Also read our posts about Airports in Italy:
- HOW TO GO FROM THE ROME AIRPORT TO THE CENTER OF ROME?
- HOW TO GO FROM THE MALPENSA AIRPORT TO THE CENTER OF MILAN?
- HOW TO GO FROM VENICE AIRPORT TO THE CENTER OF VENICE?
2) How to get to Turin? BY TRAIN
Turin is an important railway junction, the third in Italy and uses a multifaceted railway network, including international, suburban and local lines. The railway stations are different, the main one being the Torino Porta Nuova station, which is the central station, from which trains arrive and depart from and in all directions. It is located in the city center and can be easily reached on foot or by public transport.
Then there is Porta Susa, the traditional sliding station for Milan and, in general, trains to and from the east and to and from the west. It is located in Piazza XVIII Dicembre and allows easy connections with buses and intercity and suburban means. Finally, Torino Lingotto, which is a strategically important station, previously linked only to cargo terminals, now connects Turin to southern Italy. Some intercity trains also stop there. Complete with all services and recently built, it is located in the south of the city close to Moncalieri and the Congress Center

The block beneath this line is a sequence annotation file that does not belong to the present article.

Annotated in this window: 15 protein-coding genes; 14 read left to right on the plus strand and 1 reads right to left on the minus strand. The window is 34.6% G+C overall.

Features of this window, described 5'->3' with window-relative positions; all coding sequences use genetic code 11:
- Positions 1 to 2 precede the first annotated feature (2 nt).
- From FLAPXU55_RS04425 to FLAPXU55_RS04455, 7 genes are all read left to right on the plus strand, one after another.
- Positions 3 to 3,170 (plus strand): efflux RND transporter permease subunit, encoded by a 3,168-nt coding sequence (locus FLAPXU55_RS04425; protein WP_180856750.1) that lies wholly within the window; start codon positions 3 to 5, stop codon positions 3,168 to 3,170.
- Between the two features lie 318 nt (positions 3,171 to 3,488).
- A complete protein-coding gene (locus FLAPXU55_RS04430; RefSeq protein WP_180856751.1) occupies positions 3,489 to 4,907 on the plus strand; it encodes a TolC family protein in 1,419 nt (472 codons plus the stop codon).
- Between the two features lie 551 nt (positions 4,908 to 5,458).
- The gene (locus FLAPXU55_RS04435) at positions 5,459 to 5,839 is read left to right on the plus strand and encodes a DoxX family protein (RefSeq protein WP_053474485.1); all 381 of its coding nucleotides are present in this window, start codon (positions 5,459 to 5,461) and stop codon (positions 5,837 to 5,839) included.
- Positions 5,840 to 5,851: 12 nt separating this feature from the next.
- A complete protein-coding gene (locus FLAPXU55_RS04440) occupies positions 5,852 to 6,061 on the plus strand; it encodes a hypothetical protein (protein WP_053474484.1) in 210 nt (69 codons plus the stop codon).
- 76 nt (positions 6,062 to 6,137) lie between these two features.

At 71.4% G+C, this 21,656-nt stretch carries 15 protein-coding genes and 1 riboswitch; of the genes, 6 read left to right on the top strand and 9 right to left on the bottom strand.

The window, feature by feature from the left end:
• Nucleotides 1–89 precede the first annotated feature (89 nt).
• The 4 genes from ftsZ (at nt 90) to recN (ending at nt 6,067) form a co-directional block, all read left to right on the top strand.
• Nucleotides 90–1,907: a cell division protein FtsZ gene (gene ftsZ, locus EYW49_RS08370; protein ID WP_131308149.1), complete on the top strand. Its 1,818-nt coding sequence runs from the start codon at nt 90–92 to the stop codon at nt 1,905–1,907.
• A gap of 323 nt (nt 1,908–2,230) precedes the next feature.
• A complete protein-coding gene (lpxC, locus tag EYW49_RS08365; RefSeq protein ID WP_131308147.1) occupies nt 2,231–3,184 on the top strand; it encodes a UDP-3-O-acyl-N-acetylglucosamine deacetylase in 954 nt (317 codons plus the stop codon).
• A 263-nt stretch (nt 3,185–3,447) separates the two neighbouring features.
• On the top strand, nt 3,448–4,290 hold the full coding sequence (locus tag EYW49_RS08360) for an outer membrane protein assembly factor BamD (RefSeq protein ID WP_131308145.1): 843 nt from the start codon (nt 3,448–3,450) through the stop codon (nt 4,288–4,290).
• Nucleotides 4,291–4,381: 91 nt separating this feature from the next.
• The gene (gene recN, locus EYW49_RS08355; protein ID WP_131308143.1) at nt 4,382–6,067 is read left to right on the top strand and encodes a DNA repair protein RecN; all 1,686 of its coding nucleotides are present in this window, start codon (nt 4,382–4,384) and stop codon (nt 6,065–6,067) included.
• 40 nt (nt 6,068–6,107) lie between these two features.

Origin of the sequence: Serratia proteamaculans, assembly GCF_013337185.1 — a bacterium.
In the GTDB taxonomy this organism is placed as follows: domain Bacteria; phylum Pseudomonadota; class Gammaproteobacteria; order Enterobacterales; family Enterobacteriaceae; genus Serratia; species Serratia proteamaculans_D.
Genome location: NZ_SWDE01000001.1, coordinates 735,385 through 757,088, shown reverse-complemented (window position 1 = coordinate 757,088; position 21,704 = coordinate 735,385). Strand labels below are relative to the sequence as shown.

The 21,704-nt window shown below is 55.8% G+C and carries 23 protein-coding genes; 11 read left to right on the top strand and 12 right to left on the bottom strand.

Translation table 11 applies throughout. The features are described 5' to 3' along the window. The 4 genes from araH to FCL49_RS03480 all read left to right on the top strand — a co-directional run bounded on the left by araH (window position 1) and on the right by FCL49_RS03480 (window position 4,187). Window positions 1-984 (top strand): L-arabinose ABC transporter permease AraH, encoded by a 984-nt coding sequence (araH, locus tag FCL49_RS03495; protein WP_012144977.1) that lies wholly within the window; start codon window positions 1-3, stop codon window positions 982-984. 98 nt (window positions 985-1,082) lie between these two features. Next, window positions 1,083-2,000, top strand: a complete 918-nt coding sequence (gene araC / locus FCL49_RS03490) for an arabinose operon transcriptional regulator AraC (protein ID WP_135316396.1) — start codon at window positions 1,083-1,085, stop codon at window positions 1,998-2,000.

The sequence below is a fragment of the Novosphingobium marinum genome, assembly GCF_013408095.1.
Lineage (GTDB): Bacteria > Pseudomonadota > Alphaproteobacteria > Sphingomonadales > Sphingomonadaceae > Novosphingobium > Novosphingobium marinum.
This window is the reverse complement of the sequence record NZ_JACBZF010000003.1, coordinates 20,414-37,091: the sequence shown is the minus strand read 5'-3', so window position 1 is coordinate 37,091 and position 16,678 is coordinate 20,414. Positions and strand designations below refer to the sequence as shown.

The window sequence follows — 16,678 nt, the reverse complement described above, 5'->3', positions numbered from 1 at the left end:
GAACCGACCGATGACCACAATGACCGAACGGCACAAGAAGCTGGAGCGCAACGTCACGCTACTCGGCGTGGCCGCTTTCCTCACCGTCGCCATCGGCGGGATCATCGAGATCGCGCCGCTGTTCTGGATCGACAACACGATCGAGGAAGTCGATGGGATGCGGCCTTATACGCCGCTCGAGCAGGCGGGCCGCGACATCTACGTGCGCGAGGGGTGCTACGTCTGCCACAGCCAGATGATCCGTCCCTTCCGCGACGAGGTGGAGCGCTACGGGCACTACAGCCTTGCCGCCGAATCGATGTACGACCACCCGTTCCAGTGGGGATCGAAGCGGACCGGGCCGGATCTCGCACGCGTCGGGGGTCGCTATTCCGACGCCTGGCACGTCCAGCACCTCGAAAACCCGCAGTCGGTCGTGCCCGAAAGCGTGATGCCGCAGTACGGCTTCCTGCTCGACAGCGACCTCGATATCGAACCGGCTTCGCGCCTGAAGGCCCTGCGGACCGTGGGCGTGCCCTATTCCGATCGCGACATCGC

Did you know?
Did you know that Trenitalia is the main Italian company dedicated to the management of rail transport? Find out here “What is the difference between trains in Italy?“. Buy your ticket online in advance and save a lot, read the post “How to buy a train ticket in Italy?” Also know that we have another company called Ítalo, read our post ‘How to book train tickets with the company Ítalo’.
3) How to get to Turin? BY CAR
Turin can be reached by an extensive road system. There are five highways that converge to Turin: the A4 (Turin – Milan – Brescia – Verona – Venice – Trieste), the A5 (Turin – Ivrea – Aosta), the A6 (Turin – Fossa – Savona), the A21 (Turin – Alessandria – Placencia – Brescia), the A31 (Turin – Susa – Bardonecchia – Tunnel Frejus). In addition to highways, Turin has many secondary roads available.
Traveling by car in Italy
How about if I give you a rental car option? Are you ready for it? If you are renting a car be sure to read our posts in the section Driving in Italy on the blog Your Travel to Italy. In addition to car itinerary tips, we have everything about signage, tolls, roads and many more tips.
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Visiting the Holy Shroud in Turin? Turin has always been a city with a mystical atmosphere that you can breathe at any time, even, or especially, during the moments of the Shroud exhibitions, the sacred linen that wrapped the body of Christ, kept in the Renaissance cathedral of St John. If you happen to be in the elegant city of Turin, an almost mandatory stop to visit is this important symbol of Christianity.